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many of the people already but they are going to talk to everyone. they will look at the evidence and they have photographs to examine the scene. they will be there for the autopsy and the actual room when it's being done as well as have the autopsy records. nothing will be left unaddressed because we don't want this to ever happen, not just in this location but every federal facility throughout the country. >> jason: what's a reasonable time, when should we actually see this. when should we actually see this? >> i would say a matter of weeks. the government moved slowly but this is a very discreet situation. we are talking about a small number of guards who had access to him that night, a small number of guards that would have been responsible. you interview those people, determine whether or not they were followed, but i don't see what would take an incredible amount of time in this.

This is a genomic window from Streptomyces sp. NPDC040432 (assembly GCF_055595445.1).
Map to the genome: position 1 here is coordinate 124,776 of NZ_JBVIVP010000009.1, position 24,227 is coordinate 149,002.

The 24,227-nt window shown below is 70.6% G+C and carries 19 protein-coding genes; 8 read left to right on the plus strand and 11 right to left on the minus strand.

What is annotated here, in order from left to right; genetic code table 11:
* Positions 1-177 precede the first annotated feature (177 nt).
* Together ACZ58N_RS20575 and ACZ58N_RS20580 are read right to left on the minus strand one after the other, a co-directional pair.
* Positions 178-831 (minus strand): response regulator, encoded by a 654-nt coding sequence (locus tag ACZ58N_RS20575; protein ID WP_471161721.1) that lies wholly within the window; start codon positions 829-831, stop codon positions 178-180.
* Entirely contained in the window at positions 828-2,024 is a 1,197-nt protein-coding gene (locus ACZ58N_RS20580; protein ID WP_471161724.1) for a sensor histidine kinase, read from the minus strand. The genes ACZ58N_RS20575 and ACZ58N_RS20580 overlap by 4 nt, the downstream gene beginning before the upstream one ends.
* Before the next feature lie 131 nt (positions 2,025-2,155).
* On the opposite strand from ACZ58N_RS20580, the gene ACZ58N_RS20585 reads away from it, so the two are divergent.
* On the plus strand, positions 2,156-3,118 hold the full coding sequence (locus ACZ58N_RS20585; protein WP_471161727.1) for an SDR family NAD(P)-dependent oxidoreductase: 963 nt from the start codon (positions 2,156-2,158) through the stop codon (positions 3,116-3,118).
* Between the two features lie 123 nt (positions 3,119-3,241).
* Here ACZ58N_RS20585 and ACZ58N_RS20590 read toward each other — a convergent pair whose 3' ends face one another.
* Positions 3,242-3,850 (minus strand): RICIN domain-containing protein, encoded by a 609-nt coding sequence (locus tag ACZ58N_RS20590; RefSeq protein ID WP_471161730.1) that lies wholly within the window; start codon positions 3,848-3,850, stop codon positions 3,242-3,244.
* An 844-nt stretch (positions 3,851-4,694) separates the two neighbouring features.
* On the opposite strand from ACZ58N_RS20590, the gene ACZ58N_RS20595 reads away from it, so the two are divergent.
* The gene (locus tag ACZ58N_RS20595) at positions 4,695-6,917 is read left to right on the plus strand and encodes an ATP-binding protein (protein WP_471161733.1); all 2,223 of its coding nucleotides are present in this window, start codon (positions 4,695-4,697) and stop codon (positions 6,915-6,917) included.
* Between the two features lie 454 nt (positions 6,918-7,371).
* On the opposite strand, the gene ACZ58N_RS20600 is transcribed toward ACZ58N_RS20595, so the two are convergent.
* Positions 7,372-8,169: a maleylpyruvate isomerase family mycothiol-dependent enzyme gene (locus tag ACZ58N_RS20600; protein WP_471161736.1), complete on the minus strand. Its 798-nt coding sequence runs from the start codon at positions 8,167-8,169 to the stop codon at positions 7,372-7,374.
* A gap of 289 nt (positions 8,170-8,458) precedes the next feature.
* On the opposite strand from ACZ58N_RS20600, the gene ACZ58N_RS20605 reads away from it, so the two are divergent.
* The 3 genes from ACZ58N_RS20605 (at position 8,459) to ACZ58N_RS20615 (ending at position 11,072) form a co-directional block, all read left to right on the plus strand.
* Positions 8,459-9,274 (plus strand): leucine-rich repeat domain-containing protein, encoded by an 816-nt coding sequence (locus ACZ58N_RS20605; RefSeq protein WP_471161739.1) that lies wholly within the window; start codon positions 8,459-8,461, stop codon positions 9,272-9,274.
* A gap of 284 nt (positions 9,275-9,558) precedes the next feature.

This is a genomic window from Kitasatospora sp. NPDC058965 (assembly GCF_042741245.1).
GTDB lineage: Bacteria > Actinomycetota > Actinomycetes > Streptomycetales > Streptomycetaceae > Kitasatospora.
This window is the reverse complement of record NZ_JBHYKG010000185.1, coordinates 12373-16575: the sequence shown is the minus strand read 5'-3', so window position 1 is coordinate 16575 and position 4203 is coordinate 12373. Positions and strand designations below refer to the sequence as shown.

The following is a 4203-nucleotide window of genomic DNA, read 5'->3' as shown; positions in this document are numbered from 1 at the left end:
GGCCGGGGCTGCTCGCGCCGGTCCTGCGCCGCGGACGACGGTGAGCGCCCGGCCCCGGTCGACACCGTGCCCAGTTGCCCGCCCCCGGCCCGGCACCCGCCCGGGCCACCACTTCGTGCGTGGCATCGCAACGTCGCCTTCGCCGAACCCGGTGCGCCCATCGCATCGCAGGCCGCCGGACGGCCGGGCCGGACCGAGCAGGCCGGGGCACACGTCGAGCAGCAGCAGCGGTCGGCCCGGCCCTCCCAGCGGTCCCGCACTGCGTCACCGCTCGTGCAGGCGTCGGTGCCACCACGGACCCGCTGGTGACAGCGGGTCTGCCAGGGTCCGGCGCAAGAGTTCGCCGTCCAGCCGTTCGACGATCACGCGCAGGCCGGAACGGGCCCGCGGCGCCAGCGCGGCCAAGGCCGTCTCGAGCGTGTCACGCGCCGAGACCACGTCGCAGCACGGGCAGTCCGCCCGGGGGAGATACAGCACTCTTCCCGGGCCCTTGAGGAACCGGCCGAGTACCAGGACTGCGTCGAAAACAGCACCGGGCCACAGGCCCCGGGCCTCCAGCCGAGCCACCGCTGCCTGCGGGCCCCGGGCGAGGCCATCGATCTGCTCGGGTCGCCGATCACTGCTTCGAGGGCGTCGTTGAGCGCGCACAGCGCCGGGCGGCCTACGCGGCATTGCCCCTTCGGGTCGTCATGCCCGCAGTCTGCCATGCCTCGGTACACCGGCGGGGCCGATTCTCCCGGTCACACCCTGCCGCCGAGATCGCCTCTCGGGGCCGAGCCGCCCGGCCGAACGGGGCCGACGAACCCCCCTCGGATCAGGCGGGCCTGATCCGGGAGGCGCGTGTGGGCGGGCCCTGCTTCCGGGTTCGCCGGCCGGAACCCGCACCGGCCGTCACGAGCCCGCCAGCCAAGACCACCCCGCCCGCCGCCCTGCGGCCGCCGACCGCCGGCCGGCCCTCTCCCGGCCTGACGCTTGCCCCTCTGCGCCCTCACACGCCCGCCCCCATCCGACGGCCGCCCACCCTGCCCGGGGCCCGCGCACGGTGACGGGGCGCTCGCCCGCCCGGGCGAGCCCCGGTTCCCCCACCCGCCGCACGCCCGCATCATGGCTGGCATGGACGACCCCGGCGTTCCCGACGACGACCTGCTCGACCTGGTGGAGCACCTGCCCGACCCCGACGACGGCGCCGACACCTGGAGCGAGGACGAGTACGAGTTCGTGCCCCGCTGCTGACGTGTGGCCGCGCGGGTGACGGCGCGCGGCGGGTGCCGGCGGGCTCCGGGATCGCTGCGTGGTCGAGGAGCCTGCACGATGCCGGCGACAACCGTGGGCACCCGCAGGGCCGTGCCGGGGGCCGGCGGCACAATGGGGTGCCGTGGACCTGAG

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there is no reason for whoever was dispatched to do this can't come to a conclusion within a number of weeks and then write it up. >> this will be in the hands of our inspector general horowitz. this is totally inexcusable. horace cooper and leo terrel are here next to debate with uncontrolled moderate-to-severe eczema, or atopic dermatitis, you feel like you're itching all the time. and you never know how your skin will look. because deep within your skin an overly sensitive immune system could be the cause. so help heal your skin from within, with dupixent. dupixent is not a steroid, and it continuously treats your eczema even when you can't see it.